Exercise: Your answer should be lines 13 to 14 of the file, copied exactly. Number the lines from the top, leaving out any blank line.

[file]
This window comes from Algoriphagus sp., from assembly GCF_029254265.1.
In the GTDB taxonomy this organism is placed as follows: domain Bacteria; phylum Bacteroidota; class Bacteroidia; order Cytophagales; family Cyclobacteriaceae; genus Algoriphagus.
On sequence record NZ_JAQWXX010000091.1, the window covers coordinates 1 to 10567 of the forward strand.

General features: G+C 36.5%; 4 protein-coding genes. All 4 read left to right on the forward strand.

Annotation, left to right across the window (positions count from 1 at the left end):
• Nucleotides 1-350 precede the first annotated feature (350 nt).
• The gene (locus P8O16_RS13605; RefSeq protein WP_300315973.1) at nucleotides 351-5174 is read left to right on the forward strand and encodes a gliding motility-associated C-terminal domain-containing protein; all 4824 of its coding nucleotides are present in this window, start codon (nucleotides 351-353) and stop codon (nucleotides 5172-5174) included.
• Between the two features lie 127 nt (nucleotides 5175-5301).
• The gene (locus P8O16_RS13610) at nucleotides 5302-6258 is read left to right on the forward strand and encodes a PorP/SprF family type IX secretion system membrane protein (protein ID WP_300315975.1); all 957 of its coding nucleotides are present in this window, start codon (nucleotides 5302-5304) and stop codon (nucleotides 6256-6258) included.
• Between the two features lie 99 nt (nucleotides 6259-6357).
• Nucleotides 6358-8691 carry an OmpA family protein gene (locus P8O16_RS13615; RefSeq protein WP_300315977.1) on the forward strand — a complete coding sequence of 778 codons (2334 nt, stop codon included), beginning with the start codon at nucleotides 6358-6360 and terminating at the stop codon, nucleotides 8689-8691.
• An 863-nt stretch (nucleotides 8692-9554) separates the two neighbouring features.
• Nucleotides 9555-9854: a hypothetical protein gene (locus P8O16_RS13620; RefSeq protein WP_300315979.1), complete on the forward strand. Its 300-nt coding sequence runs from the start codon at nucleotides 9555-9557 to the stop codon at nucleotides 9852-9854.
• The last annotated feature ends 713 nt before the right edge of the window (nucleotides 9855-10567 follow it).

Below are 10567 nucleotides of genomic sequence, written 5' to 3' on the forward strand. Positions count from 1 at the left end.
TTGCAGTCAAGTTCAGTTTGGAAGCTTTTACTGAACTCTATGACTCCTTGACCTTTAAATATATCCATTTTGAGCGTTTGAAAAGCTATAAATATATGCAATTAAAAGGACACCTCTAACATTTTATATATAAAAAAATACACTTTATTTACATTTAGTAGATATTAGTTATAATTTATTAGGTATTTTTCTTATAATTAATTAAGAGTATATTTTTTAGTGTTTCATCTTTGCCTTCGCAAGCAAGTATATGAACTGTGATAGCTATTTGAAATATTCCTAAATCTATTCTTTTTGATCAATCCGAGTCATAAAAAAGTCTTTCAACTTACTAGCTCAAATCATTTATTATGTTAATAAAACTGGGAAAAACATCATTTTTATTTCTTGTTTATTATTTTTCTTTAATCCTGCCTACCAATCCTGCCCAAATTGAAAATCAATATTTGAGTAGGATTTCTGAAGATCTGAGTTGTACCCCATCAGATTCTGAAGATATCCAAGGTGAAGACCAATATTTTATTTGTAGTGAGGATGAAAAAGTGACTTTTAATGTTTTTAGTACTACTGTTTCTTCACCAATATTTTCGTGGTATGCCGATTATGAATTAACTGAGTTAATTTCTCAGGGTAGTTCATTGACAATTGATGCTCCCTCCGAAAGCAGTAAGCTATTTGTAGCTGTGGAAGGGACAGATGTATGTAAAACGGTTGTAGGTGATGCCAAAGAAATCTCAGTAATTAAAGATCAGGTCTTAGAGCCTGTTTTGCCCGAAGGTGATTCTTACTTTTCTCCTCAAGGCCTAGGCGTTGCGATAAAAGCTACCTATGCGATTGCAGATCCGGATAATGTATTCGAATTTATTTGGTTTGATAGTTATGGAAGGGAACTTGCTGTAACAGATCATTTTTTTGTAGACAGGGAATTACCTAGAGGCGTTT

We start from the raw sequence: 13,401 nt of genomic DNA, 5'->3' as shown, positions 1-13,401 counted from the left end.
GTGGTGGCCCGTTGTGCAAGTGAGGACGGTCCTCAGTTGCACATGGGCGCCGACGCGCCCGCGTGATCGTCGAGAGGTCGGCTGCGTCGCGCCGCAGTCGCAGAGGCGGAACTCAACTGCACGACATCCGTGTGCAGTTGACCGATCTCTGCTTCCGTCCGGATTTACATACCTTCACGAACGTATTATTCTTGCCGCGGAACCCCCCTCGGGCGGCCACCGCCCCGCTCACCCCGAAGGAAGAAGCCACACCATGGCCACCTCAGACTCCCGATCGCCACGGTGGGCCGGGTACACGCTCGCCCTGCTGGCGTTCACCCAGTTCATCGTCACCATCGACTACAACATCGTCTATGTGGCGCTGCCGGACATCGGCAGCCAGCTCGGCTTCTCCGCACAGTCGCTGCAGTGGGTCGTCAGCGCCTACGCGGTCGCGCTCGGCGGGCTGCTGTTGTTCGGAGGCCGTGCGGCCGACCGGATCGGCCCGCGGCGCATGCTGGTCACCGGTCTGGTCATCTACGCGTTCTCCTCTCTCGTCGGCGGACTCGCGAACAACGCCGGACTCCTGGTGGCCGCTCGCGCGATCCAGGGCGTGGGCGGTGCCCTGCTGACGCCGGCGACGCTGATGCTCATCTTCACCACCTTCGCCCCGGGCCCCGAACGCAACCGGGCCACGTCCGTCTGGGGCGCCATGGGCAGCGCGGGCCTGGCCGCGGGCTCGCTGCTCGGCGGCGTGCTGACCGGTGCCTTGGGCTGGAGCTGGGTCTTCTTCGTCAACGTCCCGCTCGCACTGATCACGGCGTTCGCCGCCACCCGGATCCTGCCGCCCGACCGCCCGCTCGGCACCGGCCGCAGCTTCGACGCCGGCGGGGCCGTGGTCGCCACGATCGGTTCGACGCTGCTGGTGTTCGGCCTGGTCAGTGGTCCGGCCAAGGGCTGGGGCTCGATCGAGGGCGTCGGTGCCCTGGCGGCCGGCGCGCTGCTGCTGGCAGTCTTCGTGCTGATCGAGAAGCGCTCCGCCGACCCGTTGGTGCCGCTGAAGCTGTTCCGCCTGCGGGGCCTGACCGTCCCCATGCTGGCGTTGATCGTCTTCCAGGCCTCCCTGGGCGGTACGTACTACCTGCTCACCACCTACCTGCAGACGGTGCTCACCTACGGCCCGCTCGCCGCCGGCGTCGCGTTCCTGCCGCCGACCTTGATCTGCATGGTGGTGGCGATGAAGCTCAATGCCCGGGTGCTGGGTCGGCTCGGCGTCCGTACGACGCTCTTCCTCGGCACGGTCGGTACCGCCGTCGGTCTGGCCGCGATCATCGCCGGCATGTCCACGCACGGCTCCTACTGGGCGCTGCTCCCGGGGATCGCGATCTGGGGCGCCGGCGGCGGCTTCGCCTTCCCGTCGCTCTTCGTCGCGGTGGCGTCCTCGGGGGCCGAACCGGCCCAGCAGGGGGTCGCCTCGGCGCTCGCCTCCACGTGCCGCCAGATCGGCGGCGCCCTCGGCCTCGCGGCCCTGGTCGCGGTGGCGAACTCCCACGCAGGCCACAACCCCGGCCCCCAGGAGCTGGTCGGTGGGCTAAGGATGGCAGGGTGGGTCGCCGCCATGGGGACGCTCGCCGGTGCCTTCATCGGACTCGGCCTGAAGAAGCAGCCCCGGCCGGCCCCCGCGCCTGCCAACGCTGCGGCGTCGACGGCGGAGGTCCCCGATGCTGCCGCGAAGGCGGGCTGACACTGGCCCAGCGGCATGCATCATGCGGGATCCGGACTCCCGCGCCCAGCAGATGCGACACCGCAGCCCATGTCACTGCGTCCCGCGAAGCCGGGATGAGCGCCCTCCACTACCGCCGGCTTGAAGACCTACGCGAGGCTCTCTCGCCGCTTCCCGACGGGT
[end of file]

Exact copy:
• Nucleotides 9555-9854: a hypothetical protein gene (locus P8O16_RS13620; RefSeq protein WP_300315979.1), complete on the forward strand. Its 300-nt coding sequence runs from the start codon at nucleotides 9555-9557 to the stop codon at nucleotides 9852-9854.
• The last annotated feature ends 713 nt before the right edge of the window (nucleotides 9855-10567 follow it).